The starting point is whether the publisher granted permission to print the
book in the first place. If you look at the properties of an individual
ebook, you'll find out whether it's printable or not. You do this by the
drop-down menu of item properties, which is the little arrow on the book's
You can designate MS XPS Document Writer as the system printer, then open
ADE and try it with an ebook that has permission to print, and see what
happens.... I think, as you do, that it will work fine.
If it does work, and you're planning to print multiple copies, be sure to
check with the publisher on reprint limits, if any. If the ebook is
purchased, then you might have some fees associated with multiple copies,
Hope this helps!
Thanks for the reply.
And: You are right. If printing is allowed, it is possible to print out the book as an XPS document. But: It seems very strange to me, that it is possible as a default. I have´nt encountered an eBook, where it was not possible. Thats means: The DRM can be removed by a very, very simple method - just by choosing a default printer in Win 7. For a person, that is thinking about buying a Content Server Solution, it makes no sense.
And about reprint limits - they dont apply to the XPS document. It can be reprinted as many times as you wish.
What do you think?
Printing from ADE converts it to a low res (300 or 150dpi depending upon the settings). But that being said, if you are publisher and worred about it, then don't allow the print permissions in your books.
I'm not a technician nor an employee of Adobe - Jim Lester is - , and I
don't know how digital rights are implemented by Adobe. But I am sure
that there's no 'very, very simple method' to remove DRM from a document,
because I do know that digital rights are encrypted into the code of the
book's header. I've encountered many, many ebooks that cannot be printed
when I've been looking for adventure novels to read (such as some by Clive
Cussler, James Patterson and Tony Hillerman). OTOH, I don't deal with
textbooks, so I can't say. It's an interesting discussion, but if the
rights are coded one way, unless you're the publisher, changing them is
Thanks for your reply.
I have experimented with printing from ADE at DPI 300, and I think it works well - or at least "okay".
The problem is: I can not simply turn the printíng feature off. The material I wish to secure with ADE and CS4 is teaching materials, and the end-user needs to be able to take it to an exam in paper-form. The student needs to be able to print at least parts of the material (when they take their tests, they are allowed to bring books and notes, but not computers that could connect to the internet)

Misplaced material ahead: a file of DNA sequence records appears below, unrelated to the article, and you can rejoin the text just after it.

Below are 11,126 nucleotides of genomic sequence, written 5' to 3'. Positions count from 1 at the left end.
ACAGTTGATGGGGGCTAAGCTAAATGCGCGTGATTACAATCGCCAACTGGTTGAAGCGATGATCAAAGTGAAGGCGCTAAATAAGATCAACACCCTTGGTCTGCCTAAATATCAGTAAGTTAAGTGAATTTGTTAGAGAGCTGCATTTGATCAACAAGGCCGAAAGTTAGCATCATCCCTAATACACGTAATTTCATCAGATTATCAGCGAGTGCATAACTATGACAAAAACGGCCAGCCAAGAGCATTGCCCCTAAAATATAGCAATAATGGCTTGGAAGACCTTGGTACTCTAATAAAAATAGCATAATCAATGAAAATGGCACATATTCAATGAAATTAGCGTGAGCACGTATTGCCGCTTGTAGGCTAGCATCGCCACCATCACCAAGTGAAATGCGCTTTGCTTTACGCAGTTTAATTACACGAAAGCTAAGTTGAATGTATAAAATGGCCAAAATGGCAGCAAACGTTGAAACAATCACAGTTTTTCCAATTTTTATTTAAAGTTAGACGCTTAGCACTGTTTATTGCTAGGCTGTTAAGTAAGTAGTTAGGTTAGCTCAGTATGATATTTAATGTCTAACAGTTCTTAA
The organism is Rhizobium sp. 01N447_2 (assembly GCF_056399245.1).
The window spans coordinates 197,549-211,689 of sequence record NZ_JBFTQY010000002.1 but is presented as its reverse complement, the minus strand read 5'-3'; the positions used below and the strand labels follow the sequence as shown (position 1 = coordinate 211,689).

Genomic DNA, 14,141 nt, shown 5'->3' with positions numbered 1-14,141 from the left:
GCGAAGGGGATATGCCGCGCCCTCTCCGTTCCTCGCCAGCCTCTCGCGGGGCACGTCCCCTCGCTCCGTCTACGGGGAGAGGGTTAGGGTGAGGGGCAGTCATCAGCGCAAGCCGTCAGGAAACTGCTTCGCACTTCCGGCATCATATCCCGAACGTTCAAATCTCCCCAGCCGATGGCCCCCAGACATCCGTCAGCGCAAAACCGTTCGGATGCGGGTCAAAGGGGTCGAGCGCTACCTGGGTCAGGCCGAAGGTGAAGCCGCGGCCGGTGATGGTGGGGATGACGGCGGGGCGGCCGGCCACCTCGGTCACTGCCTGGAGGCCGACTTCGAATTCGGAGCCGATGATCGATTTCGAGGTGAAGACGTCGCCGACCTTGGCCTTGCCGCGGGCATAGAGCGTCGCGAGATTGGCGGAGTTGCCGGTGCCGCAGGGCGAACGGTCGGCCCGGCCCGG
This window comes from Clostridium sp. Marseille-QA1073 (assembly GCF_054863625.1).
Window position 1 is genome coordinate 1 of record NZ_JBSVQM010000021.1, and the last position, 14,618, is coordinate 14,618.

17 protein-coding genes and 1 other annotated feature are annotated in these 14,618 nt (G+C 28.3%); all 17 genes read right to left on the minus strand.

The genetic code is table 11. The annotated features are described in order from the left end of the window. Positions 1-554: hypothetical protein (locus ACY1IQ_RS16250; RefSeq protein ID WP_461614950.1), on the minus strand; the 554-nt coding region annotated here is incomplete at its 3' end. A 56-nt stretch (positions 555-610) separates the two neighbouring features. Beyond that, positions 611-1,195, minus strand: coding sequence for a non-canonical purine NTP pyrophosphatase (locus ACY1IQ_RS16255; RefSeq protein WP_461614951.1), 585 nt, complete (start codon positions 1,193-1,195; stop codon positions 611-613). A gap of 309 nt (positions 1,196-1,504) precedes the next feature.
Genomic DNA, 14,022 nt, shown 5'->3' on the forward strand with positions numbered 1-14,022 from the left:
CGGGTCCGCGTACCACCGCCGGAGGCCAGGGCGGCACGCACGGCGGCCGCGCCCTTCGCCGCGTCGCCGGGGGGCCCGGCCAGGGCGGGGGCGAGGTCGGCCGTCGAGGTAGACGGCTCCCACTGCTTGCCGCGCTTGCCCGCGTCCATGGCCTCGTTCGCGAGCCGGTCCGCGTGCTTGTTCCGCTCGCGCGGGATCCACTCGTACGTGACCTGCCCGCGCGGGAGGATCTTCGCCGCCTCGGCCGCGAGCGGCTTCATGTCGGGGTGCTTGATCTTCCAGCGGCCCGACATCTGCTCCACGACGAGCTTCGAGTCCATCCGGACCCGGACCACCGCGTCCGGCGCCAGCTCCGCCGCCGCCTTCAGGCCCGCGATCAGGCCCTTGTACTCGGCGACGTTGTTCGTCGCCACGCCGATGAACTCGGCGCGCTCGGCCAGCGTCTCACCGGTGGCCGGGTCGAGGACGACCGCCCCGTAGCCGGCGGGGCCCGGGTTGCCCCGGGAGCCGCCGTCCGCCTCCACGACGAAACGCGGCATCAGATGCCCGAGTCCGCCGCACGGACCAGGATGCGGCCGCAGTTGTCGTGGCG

But when the printing option is not removed, the only thing a student needs to do, to remove the DRM is to choose to print as I described. This means: One student can buy the material, print it out as an XPS-file, and start sharing it for free. When your working at a college or university, the problem seems like a real concern.
Thanks for the reply.
You are spot on: Its all about textbooks and it is illegal. But as I wrote to Jim, I can´t just turn off the printing option (see that post). The problem is not, that it is illegal (all piracy is), but how easy it is. If you find an eBook, that can be printed, try to print it out as a XPS-file (use the default printer in Windows). The new file is large, but without DRM, easy to share and worst of all: Free. This seems strange to me. I´m not urging anybody to do this - i´m a concerned customer, who is hesitating to buy...
Yes, the design of ADE may not be able to protect the information the way
you want it to. ADE is designed for the commercial world, not the academic
one. I don't know what other systems are available for your situation. The
only control in the situation you describe is IF the publisher decides to
restrict printing. You might be able to work with your IT department and
design material that would restrict printing - and thus sharing - for your
unique situations. I used to design computer systems, so I know it's
There is no technical solution for what you want to do. You want to allow an analog hole within the system (printing), but you don't want the consequences of having an analog hole within the system. As an example, even if Adobe were to figure out all printer drivers and only allow the ones that actually print to paper (and ensure that it actually prints to paper), the user can just as easily put that paper that they just printed into a scanner (which problably cost less than your textbooks, btw) and recreate the book with the same fidelity that they would get from going to a printer driver. Yes you have one small additional barrier, but it is a very small one.
Thank you very mutch for both of your replies.
It has helped me a lot already. I will continue to think about it, and report back, if I have futcher questions.
Your help is appreciated!